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Treating Your Sneaker Collection Like an NBA Lineup

Updated: Oct 13, 2022

Photo by @styleisaweapon. Follow her on IG!

When it comes to building the perfect collection, many sneakerheads attempt to curate a lineup that’s not only rare, but shows off their tastes. Collections are built much in the same way that an NBA basketball team is assembled. Rather than having a franchise player and a haphazard roster full of scrubs, a collector tries to assemble the best possible lineup to show off their unique style. Like a league GM, sneaker collectors have a limited amount of assets that they can use to acquire the shoes at the top of their wishlist .

Typical online marketplaces are driven by one asset: cash. If you don’t have the budget or money to spend on the shoes you want, you most likely aren’t going to be able to pick them up. This is similar to a GM competing with other GMs to sign a player during free-agency in the off-season: if a team doesn’t have the cash that a player can command elsewhere, they likely won’t get him on their roster.

But where a GM really delivers value for their team is in the art of the midseason trade.

In this instance, cash isn’t the only available asset—the GM also has a roster of players that they can offer to create a deal that delivers value to all of the parties involved. Similarly, a sneakerhead looking to acquire kicks from another collector can piece together a trade that’s desirable for both people with the shoes in their own collection.

When you trade sneakers, you’re dealing with variably valued goods, where the value of the item being traded can be far beyond just its cash value. There are dozens of other factors that influence how you value a particular shoe. Maybe you like the model, but don’t like the colorway. Maybe they looked cool in the stock photo, but don’t look nearly as good on your feet. Maybe you wore them once or twice already and now they’ve lost that “new shoe” allure, even though they’re still in great condition.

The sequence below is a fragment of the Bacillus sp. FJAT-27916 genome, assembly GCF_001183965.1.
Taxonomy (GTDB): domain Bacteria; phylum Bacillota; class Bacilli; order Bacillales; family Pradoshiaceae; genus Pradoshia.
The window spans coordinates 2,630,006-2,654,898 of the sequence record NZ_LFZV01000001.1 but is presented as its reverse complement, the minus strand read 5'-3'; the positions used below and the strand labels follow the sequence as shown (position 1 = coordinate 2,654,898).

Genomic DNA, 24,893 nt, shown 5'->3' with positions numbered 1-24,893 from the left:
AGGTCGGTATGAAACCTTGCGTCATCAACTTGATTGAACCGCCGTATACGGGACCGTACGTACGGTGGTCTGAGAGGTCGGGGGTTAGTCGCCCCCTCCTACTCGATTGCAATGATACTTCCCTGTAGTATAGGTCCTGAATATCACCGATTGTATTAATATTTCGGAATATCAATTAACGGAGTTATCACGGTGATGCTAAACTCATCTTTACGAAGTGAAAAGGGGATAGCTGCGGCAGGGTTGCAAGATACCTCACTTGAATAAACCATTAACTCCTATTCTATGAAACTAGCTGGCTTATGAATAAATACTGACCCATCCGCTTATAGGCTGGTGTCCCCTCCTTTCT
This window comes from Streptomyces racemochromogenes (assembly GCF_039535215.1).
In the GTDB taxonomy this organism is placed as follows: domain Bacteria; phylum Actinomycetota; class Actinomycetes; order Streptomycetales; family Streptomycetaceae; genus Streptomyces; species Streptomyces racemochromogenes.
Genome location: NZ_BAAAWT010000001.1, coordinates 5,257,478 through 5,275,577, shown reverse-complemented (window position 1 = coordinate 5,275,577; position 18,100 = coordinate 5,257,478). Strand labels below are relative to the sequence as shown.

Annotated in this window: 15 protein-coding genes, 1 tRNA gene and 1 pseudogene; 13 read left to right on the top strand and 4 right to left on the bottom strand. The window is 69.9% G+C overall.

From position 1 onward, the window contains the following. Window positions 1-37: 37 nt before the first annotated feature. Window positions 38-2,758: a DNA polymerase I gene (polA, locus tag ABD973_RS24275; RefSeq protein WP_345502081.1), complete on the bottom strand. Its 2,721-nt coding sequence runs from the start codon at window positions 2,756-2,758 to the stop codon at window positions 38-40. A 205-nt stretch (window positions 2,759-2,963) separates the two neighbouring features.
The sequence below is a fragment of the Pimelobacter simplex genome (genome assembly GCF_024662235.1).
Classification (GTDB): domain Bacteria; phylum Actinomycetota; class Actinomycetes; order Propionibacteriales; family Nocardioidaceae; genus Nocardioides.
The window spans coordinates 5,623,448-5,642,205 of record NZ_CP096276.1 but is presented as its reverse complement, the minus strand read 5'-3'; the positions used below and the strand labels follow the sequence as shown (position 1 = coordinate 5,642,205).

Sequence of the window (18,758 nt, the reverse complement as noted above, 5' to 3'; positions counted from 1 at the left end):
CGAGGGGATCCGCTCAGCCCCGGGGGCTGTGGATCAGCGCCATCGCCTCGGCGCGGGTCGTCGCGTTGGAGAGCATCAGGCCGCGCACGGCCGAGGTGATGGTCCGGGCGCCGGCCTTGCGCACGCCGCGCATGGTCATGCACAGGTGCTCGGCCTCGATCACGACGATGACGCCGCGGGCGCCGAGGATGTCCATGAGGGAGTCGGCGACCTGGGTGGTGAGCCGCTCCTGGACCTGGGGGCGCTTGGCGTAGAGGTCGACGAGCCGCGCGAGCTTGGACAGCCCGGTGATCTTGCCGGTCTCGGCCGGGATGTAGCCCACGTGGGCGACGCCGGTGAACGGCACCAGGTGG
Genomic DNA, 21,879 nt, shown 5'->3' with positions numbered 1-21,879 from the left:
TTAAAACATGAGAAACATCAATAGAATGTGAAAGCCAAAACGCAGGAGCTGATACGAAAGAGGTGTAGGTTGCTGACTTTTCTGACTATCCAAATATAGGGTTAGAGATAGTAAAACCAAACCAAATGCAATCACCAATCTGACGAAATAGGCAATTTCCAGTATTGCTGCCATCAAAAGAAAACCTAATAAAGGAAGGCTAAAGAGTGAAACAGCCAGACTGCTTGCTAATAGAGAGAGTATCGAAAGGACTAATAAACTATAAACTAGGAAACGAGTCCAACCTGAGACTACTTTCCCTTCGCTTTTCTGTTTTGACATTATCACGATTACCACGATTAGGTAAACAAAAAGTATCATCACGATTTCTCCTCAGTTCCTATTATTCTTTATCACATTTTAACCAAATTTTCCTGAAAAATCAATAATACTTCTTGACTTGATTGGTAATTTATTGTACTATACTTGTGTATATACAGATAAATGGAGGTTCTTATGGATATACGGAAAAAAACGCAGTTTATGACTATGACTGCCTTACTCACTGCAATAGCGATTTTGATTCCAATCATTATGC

This is what makes trading so much fun and why Tradeblock was built: the value of a shoe is different to every individual collector and takes into account a lot more than just the current market price.


However, just like there is a hierarchy of players in the NBA, there is a hierarchy of sneakers in the culture. Check out our rankings below, and let us know in the comments if you agree or disagree!

Hall of Fame

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Let’s be honest—very few of us are going to snag a pair of kicks at this level. We’re talking player-exclusive shoes that a brand makes for a specific individual. These are not public releases and any shoes made go directly to the player and his friends and family. We’re talking about shoes like the Jordan Kobe PE Pack which includes a Jordan 3 and 8 dressed in Laker colorways from Kobe’s time as a sneaker free agent during the 2002-2003 NBA season. These types of sneakers are customized to a player’s unique tastes and basically impossible to get, unless you’ve got an incredible plug.

Another GOAT-level shoe would be OG Jordans from the ’80s or ’90s that are still in great condition. But finding a pristine pair of these is like stumbling on a ’57 Chevy in a barn that has less than a thousand miles on it.

League MVP

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A shoe more attainable for us mere mortals is the perennial league MVP. While it is difficult to get, it’s not impossible. These are often limited editions of a famous silhouette (like a Jordan or Yeezy) made in collaboration with an influential artist or cultural icon.